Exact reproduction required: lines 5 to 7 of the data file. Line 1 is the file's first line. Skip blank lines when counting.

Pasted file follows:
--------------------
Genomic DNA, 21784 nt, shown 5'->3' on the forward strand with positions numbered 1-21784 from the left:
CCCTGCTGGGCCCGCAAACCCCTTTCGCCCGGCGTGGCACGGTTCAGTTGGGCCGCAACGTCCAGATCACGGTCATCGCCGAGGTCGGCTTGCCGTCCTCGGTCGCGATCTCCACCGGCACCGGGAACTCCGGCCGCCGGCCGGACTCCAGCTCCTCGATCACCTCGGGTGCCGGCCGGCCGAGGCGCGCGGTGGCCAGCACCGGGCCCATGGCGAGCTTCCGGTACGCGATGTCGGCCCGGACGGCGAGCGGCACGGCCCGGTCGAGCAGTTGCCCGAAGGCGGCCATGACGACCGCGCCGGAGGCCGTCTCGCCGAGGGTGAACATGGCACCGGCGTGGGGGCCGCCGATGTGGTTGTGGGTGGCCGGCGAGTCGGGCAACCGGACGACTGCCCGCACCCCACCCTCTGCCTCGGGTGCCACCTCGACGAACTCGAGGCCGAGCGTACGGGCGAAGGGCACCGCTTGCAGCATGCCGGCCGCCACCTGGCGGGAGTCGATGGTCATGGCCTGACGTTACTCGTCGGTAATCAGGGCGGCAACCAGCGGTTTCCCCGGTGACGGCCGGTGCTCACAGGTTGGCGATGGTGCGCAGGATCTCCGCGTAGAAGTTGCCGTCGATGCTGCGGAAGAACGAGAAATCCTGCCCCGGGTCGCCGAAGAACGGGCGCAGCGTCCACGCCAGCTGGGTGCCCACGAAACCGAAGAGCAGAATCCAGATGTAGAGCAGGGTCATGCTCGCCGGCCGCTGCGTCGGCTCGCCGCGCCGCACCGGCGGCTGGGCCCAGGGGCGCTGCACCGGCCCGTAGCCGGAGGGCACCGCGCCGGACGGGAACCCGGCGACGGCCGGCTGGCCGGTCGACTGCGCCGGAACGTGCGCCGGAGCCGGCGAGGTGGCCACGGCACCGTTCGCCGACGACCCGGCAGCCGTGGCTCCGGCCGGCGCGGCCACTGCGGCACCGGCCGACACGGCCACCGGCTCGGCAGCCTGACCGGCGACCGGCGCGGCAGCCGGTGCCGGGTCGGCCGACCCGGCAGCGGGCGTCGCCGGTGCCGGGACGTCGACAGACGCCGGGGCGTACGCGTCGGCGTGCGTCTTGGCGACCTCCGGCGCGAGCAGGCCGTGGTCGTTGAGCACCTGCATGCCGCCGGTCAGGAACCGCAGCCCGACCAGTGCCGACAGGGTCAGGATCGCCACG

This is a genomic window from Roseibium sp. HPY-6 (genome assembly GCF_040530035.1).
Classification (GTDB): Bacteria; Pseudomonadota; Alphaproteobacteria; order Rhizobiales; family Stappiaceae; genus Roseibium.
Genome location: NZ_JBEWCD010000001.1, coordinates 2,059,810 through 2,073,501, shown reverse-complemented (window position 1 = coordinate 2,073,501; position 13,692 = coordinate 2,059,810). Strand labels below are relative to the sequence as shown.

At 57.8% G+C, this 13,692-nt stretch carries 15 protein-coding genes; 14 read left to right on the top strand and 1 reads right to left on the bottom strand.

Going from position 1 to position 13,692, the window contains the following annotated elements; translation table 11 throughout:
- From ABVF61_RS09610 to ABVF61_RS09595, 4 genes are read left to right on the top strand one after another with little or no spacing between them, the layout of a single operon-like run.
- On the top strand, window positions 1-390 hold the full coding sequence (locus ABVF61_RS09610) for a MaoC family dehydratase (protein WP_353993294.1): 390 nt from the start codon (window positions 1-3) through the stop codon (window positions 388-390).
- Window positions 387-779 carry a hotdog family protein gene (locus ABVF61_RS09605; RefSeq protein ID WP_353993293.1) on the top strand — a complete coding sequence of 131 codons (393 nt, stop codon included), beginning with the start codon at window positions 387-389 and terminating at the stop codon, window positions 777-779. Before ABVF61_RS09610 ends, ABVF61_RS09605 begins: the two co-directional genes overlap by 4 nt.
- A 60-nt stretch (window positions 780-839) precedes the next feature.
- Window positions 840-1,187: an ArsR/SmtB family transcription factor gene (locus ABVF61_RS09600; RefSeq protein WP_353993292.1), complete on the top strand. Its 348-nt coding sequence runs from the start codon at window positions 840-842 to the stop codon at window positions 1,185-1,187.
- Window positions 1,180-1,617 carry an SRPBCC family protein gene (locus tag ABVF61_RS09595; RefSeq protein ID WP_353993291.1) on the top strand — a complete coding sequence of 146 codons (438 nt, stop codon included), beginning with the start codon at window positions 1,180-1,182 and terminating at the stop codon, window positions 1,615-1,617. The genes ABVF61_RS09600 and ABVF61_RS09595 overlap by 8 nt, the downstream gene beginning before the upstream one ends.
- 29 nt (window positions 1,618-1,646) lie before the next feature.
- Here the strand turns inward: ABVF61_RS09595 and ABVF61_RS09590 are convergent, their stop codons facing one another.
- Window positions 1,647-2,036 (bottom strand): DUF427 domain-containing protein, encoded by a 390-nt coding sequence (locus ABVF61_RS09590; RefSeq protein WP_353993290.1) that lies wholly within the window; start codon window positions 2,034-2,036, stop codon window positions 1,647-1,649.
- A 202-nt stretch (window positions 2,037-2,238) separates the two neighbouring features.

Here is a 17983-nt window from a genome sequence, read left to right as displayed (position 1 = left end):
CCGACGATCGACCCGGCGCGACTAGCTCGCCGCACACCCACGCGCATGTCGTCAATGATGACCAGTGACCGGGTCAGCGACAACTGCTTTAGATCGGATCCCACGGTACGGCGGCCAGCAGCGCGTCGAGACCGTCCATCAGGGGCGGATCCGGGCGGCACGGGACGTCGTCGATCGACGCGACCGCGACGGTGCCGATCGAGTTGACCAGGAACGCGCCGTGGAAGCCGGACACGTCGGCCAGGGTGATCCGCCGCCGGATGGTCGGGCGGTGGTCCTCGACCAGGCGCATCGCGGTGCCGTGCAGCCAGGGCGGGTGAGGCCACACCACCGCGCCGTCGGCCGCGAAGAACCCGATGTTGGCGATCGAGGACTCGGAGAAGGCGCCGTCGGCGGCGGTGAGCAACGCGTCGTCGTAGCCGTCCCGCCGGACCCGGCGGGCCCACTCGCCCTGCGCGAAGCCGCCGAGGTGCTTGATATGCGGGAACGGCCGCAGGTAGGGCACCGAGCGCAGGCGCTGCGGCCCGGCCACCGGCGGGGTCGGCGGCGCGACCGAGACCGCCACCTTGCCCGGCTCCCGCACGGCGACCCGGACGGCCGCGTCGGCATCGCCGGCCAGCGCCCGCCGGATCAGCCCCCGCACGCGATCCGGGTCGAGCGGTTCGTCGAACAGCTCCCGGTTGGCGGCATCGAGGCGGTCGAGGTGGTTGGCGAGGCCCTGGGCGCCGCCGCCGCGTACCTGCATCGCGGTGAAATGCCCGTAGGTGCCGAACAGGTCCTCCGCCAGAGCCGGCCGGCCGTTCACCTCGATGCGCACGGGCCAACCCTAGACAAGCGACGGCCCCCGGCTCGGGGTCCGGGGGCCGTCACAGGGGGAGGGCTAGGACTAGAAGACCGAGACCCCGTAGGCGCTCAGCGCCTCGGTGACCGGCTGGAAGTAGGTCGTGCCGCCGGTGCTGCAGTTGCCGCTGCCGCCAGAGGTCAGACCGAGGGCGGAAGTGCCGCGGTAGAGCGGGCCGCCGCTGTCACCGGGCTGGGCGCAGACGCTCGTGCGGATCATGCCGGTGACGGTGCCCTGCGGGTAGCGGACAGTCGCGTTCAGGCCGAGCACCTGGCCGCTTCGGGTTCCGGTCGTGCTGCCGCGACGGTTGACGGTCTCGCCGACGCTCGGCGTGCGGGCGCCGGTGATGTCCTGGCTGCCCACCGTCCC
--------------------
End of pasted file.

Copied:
Genome location: NZ_JBEWCD010000001.1, coordinates 2,059,810 through 2,073,501, shown reverse-complemented (window position 1 = coordinate 2,073,501; position 13,692 = coordinate 2,059,810). Strand labels below are relative to the sequence as shown.

At 57.8% G+C, this 13,692-nt stretch carries 15 protein-coding genes; 14 read left to right on the top strand and 1 reads right to left on the bottom strand.

Going from position 1 to position 13,692, the window contains the following annotated elements; translation table 11 throughout: